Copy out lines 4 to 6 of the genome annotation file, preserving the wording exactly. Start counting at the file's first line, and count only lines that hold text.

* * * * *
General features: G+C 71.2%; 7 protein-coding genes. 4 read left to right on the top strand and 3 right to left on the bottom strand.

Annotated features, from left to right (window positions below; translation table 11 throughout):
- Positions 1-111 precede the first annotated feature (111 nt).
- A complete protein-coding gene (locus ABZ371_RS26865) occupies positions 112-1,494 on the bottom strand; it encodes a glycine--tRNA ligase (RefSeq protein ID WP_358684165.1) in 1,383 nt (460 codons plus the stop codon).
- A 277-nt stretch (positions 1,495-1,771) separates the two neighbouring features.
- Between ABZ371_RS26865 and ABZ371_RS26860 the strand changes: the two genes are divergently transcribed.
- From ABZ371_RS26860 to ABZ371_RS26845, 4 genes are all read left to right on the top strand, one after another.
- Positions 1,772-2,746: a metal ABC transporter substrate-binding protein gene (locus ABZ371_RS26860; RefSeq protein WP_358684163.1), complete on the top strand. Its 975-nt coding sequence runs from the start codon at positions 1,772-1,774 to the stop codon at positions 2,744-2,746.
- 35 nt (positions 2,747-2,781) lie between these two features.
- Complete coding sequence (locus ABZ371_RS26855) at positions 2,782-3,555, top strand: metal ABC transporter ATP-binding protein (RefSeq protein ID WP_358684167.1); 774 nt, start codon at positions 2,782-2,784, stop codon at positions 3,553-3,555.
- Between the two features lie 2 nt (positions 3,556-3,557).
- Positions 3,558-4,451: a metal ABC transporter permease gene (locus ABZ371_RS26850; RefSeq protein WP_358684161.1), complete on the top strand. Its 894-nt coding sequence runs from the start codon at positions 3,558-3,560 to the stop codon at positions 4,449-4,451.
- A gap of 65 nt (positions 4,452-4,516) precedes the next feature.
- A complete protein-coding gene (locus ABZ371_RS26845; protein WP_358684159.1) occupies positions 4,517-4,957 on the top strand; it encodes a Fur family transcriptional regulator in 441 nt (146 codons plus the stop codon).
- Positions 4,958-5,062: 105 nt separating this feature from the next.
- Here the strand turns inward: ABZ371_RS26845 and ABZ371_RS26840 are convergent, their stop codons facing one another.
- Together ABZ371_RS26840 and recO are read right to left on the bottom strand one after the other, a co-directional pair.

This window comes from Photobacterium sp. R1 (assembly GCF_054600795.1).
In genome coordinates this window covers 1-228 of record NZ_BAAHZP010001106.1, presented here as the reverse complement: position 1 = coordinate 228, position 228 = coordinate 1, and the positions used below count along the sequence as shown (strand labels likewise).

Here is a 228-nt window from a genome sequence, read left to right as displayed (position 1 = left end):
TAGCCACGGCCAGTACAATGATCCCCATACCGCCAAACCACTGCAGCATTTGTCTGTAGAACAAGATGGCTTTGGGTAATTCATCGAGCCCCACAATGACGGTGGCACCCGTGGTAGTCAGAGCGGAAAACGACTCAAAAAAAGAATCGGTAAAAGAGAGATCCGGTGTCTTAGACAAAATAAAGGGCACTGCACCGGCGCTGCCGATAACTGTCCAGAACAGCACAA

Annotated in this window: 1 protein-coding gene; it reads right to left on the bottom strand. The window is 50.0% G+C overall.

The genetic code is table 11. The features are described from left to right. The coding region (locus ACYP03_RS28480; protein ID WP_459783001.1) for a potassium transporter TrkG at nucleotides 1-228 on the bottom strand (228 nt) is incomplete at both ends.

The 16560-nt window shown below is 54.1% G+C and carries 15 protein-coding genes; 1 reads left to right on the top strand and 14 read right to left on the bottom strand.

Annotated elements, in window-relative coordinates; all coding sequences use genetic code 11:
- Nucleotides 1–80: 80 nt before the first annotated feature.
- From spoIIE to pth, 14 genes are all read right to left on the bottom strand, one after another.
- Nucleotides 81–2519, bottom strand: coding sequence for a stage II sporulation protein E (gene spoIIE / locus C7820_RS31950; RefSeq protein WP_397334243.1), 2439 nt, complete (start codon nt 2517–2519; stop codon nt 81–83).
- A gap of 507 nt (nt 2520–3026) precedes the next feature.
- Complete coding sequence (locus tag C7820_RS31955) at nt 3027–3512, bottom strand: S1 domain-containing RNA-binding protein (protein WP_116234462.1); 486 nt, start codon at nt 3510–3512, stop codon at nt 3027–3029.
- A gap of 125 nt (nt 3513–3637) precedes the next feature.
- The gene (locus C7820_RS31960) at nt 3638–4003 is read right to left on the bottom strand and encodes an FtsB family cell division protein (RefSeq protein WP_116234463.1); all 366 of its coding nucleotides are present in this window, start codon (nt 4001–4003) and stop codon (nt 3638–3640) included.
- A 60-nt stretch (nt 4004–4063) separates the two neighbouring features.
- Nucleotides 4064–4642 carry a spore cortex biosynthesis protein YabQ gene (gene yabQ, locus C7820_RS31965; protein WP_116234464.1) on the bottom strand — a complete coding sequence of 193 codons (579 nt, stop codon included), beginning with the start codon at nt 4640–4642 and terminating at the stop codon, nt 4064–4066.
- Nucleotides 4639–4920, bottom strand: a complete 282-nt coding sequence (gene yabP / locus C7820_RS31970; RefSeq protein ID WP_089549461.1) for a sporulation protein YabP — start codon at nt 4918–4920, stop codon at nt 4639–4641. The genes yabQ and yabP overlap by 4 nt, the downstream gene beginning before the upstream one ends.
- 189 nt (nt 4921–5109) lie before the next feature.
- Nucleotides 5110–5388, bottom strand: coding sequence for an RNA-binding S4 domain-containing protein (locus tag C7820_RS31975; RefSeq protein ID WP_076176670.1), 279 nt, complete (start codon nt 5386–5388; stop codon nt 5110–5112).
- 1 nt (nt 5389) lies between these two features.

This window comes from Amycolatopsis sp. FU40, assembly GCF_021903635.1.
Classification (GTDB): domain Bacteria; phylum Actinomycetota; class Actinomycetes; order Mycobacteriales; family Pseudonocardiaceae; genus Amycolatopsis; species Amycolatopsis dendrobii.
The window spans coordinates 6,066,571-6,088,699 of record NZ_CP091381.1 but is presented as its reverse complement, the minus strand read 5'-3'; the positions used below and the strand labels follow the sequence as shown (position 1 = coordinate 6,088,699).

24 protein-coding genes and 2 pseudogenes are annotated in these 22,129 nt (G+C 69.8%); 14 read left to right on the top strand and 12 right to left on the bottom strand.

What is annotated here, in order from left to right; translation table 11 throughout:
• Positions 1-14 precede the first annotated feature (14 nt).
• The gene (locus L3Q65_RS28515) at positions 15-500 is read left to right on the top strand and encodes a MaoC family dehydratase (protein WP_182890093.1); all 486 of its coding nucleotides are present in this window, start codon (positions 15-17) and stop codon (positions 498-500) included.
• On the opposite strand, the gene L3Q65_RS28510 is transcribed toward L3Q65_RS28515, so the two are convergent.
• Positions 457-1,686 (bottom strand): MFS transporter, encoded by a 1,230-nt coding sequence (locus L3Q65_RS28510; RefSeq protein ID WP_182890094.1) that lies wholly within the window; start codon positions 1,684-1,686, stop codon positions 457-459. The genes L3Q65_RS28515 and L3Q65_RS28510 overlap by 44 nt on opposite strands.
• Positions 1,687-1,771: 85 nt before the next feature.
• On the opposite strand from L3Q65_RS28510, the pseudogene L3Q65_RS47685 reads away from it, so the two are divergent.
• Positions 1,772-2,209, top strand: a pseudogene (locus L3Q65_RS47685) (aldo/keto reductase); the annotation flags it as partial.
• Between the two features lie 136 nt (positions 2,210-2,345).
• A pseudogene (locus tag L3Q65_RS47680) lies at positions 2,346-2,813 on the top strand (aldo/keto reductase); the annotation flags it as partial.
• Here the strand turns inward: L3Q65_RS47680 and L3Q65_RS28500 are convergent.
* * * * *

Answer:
- A complete protein-coding gene (locus ABZ371_RS26865) occupies positions 112-1,494 on the bottom strand; it encodes a glycine--tRNA ligase (RefSeq protein ID WP_358684165.1) in 1,383 nt (460 codons plus the stop codon).
- A 277-nt stretch (positions 1,495-1,771) separates the two neighbouring features.
- Between ABZ371_RS26865 and ABZ371_RS26860 the strand changes: the two genes are divergently transcribed.